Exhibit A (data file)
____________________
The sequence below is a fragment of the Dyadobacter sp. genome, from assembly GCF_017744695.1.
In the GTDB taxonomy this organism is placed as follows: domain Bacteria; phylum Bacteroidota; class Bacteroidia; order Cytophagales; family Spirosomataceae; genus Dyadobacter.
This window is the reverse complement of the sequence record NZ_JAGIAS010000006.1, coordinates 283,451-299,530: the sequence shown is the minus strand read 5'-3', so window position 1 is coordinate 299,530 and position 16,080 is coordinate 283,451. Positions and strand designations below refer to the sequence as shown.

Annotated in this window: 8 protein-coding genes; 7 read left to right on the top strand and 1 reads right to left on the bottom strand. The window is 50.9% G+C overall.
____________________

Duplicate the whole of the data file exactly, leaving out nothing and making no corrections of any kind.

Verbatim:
The sequence below is a fragment of the Dyadobacter sp. genome, from assembly GCF_017744695.1.
In the GTDB taxonomy this organism is placed as follows: domain Bacteria; phylum Bacteroidota; class Bacteroidia; order Cytophagales; family Spirosomataceae; genus Dyadobacter.
This window is the reverse complement of the sequence record NZ_JAGIAS010000006.1, coordinates 283,451-299,530: the sequence shown is the minus strand read 5'-3', so window position 1 is coordinate 299,530 and position 16,080 is coordinate 283,451. Positions and strand designations below refer to the sequence as shown.

Annotated in this window: 8 protein-coding genes; 7 read left to right on the top strand and 1 reads right to left on the bottom strand. The window is 50.9% G+C overall.